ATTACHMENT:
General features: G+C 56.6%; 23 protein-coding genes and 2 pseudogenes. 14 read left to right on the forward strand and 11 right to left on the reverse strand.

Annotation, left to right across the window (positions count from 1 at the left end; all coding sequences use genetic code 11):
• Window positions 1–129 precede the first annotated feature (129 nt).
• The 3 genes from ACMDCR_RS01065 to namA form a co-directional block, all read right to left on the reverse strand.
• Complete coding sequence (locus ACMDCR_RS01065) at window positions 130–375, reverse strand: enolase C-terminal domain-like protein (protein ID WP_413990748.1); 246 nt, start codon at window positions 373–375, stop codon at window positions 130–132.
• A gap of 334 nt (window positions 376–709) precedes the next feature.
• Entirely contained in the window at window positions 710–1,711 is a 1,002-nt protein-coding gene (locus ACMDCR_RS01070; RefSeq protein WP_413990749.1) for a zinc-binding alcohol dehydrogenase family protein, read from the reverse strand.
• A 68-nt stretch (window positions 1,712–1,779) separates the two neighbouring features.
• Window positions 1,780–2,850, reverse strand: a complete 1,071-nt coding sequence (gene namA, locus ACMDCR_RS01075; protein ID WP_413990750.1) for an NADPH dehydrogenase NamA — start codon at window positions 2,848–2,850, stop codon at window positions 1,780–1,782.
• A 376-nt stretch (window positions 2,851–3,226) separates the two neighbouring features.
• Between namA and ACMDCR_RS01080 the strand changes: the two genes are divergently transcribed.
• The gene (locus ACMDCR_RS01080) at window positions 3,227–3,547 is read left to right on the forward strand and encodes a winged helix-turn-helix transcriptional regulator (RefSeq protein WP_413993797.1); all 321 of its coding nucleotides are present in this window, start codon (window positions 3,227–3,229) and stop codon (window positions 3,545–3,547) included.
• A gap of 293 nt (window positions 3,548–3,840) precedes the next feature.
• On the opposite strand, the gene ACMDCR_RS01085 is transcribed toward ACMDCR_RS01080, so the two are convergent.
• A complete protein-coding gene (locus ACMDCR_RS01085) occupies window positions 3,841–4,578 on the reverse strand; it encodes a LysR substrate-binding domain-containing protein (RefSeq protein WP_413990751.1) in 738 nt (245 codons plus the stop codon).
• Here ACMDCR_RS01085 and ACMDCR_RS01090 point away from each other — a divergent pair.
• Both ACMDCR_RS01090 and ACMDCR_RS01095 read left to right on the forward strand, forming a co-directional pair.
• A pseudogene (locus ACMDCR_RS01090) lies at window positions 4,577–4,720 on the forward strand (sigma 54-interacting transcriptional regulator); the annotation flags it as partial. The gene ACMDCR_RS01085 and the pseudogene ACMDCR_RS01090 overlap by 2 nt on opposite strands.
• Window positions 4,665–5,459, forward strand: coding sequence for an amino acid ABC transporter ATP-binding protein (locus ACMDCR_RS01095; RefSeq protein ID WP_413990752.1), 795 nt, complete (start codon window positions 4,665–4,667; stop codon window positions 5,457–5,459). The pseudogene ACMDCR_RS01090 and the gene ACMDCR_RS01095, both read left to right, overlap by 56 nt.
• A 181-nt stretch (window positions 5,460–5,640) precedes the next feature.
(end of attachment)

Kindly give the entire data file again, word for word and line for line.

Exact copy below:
General features: G+C 56.6%; 23 protein-coding genes and 2 pseudogenes. 14 read left to right on the forward strand and 11 right to left on the reverse strand.

Annotation, left to right across the window (positions count from 1 at the left end; all coding sequences use genetic code 11):
• Window positions 1–129 precede the first annotated feature (129 nt).
• The 3 genes from ACMDCR_RS01065 to namA form a co-directional block, all read right to left on the reverse strand.
• Complete coding sequence (locus ACMDCR_RS01065) at window positions 130–375, reverse strand: enolase C-terminal domain-like protein (protein ID WP_413990748.1); 246 nt, start codon at window positions 373–375, stop codon at window positions 130–132.
• A gap of 334 nt (window positions 376–709) precedes the next feature.
• Entirely contained in the window at window positions 710–1,711 is a 1,002-nt protein-coding gene (locus ACMDCR_RS01070; RefSeq protein WP_413990749.1) for a zinc-binding alcohol dehydrogenase family protein, read from the reverse strand.
• A 68-nt stretch (window positions 1,712–1,779) separates the two neighbouring features.
• Window positions 1,780–2,850, reverse strand: a complete 1,071-nt coding sequence (gene namA, locus ACMDCR_RS01075; protein ID WP_413990750.1) for an NADPH dehydrogenase NamA — start codon at window positions 2,848–2,850, stop codon at window positions 1,780–1,782.
• A 376-nt stretch (window positions 2,851–3,226) separates the two neighbouring features.
• Between namA and ACMDCR_RS01080 the strand changes: the two genes are divergently transcribed.
• The gene (locus ACMDCR_RS01080) at window positions 3,227–3,547 is read left to right on the forward strand and encodes a winged helix-turn-helix transcriptional regulator (RefSeq protein WP_413993797.1); all 321 of its coding nucleotides are present in this window, start codon (window positions 3,227–3,229) and stop codon (window positions 3,545–3,547) included.
• A gap of 293 nt (window positions 3,548–3,840) precedes the next feature.
• On the opposite strand, the gene ACMDCR_RS01085 is transcribed toward ACMDCR_RS01080, so the two are convergent.
• A complete protein-coding gene (locus ACMDCR_RS01085) occupies window positions 3,841–4,578 on the reverse strand; it encodes a LysR substrate-binding domain-containing protein (RefSeq protein WP_413990751.1) in 738 nt (245 codons plus the stop codon).
• Here ACMDCR_RS01085 and ACMDCR_RS01090 point away from each other — a divergent pair.
• Both ACMDCR_RS01090 and ACMDCR_RS01095 read left to right on the forward strand, forming a co-directional pair.
• A pseudogene (locus ACMDCR_RS01090) lies at window positions 4,577–4,720 on the forward strand (sigma 54-interacting transcriptional regulator); the annotation flags it as partial. The gene ACMDCR_RS01085 and the pseudogene ACMDCR_RS01090 overlap by 2 nt on opposite strands.
• Window positions 4,665–5,459, forward strand: coding sequence for an amino acid ABC transporter ATP-binding protein (locus ACMDCR_RS01095; RefSeq protein ID WP_413990752.1), 795 nt, complete (start codon window positions 4,665–4,667; stop codon window positions 5,457–5,459). The pseudogene ACMDCR_RS01090 and the gene ACMDCR_RS01095, both read left to right, overlap by 56 nt.
• A 181-nt stretch (window positions 5,460–5,640) precedes the next feature.